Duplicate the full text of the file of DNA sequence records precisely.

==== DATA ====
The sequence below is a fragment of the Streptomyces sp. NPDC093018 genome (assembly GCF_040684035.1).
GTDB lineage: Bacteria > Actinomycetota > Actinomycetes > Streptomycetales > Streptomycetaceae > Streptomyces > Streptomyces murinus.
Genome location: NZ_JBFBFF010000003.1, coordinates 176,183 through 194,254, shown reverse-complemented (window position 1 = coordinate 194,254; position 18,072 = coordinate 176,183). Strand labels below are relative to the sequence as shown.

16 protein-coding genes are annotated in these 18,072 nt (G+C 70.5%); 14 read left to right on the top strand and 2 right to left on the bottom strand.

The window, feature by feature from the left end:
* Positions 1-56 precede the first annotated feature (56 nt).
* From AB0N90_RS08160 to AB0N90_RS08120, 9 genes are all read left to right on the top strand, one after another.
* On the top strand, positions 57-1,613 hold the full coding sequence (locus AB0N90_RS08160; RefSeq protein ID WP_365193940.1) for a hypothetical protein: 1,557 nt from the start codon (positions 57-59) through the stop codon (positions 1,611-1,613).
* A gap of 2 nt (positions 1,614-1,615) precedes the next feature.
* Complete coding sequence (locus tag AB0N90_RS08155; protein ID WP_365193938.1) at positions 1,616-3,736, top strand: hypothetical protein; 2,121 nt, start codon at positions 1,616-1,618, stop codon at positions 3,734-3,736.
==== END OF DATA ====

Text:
The sequence below is a fragment of the Streptomyces sp. NPDC093018 genome (assembly GCF_040684035.1).
GTDB lineage: Bacteria > Actinomycetota > Actinomycetes > Streptomycetales > Streptomycetaceae > Streptomyces > Streptomyces murinus.
Genome location: NZ_JBFBFF010000003.1, coordinates 176,183 through 194,254, shown reverse-complemented (window position 1 = coordinate 194,254; position 18,072 = coordinate 176,183). Strand labels below are relative to the sequence as shown.

16 protein-coding genes are annotated in these 18,072 nt (G+C 70.5%); 14 read left to right on the top strand and 2 right to left on the bottom strand.

The window, feature by feature from the left end:
* Positions 1-56 precede the first annotated feature (56 nt).
* From AB0N90_RS08160 to AB0N90_RS08120, 9 genes are all read left to right on the top strand, one after another.
* On the top strand, positions 57-1,613 hold the full coding sequence (locus AB0N90_RS08160; RefSeq protein ID WP_365193940.1) for a hypothetical protein: 1,557 nt from the start codon (positions 57-59) through the stop codon (positions 1,611-1,613).
* A gap of 2 nt (positions 1,614-1,615) precedes the next feature.
* Complete coding sequence (locus tag AB0N90_RS08155; protein ID WP_365193938.1) at positions 1,616-3,736, top strand: hypothetical protein; 2,121 nt, start codon at positions 1,616-1,618, stop codon at positions 3,734-3,736.